Swift Q & A


What is a closure in Swift?

In Swift, a closure is a self-contained block of code that can be stored and executed within your code. Closures are similar to functions, but they are defined in a more compact form and can capture and store references to variables and constants from the surrounding context in which they are defined. Closures are a powerful feature in Swift and are used extensively in various scenarios, such as handling asynchronous tasks, sorting data, and defining concise inline operations.


Here are the key components and characteristics of closures in Swift:


  1. Syntax: Closures are defined within braces `{}` and can take parameters, provide a return type, and include the actual code to be executed. The basic structure is `{ (parameters) -> returnType in code`.


  1. Capture Values: Closures can capture and store references to variables and constants from their surrounding context, even if those values no longer exist in that context. This allows closures to retain and use values even after the surrounding function has finished executing.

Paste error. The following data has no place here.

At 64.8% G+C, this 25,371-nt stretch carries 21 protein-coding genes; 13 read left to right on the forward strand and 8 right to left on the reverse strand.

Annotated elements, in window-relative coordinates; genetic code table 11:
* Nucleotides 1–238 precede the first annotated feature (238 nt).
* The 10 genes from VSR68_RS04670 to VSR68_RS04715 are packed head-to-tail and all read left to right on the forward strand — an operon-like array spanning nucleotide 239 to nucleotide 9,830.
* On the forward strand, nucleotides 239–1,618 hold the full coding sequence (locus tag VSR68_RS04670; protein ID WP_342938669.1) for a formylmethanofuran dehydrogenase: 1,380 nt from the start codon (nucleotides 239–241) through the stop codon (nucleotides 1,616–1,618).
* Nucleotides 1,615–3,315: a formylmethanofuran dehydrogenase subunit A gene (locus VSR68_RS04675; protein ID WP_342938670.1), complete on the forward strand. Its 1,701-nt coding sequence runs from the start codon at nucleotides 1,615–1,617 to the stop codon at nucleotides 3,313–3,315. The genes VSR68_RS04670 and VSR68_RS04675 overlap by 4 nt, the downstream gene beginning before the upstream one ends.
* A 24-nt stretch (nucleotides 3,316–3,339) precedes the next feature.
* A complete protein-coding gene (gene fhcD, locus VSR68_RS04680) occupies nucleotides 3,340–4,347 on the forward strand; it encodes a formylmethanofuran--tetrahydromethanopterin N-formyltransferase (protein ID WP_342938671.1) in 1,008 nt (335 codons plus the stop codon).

1. Types of Closures: Swift supports three main types of closures:

   – Global Functions: Closures that have a name but do not capture any values.

   – Nested Functions: Closures defined within a function that can capture values from their containing function.

   – Closure Expressions: Anonymous closures defined in a concise form, often used as arguments to higher-order functions like `map`, `filter`, and `sort`.


  1. Usage: Closures are commonly used in Swift for tasks like sorting arrays, performing asynchronous operations with completion handlers, and implementing concise code blocks for tasks such as mapping and filtering collections.


Here’s an example of a closure that adds two integers:

let additionClosure: (Int, Int) -> Int = { (a, b) in
    return a + b

let result = additionClosure(5, 3)  // result is 8

Closures in Swift provide a flexible and powerful way to encapsulate functionality, making your code more concise and expressive. They are a crucial part of Swift’s functional programming capabilities and are used extensively in modern Swift development.


Previously at
Flag Argentina
time icon
Experienced iOS Engineer with 7+ years mastering Swift. Created fintech solutions, enhanced biopharma apps, and transformed retail experiences.